Pharmacyclics announced that the FDA has accepted its new drug application (NDA) for Xcytrin. The company is seeking approval to market the drug, in combination with radiation therapy, for treating non-small-cell lung cancer (NSCLC) patients with brain metastases.
The FDA had previously refused to accept the NDA for Xcytrin (motexafin gadolinium) because a key study did not meet its primary endpoint, and Pharmacyclics had said it would file its request for review under protest. The agency has now accepted the application and set an action date under the Prescription Drug User Fee Act of Dec. 31.
"After consultation with investigators, experts and patient groups, we decided to have our NDA filed over protest because clinical evaluation of Xcytrin for the brain metastases indication required use of a novel but clinically meaningful endpoint, which should be carefully reviewed by the agency," Richard Miller, president and CEO of Pharmacyclics, said.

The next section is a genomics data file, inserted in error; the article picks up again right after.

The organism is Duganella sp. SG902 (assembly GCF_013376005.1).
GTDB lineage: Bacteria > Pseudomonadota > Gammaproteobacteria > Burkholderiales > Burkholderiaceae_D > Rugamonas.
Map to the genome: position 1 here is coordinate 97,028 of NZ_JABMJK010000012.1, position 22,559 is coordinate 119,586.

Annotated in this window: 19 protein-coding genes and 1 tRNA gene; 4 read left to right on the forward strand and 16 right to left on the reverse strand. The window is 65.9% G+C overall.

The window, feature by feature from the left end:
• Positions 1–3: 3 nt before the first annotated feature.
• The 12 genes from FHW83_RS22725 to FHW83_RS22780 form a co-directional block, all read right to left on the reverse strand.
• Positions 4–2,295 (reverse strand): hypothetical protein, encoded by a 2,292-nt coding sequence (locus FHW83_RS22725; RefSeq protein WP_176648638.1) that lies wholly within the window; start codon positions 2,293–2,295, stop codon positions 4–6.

"Moreover, there are other examples of NDAs for oncology drugs that have been accepted for filing without meeting the primary endpoint with statistical significance," he added. "In some cases this has led to product approvals, particularly in cases where the unmet need is great, the drug is well tolerated and there are few if any other treatment options available."
The NDA is based on the results of two randomized trials and an integrated analysis of both trials. The first of these trials, which included 251 NSCLC patients and 150 patients with brain metastases from other solid tumors, did not show a statistically significant benefit overall, but it did show a clinically and statistically significant improvement in time to neurologic progression in the subset of patients with NSCLC.
A 554-patient follow-up trial showed a 5.4-month improvement in time to neurologic progression, the primary prespecified endpoint, with a median time to neurologic progression of 15.4 months for patients treated with Xcytrin compared with 10 months for the control group.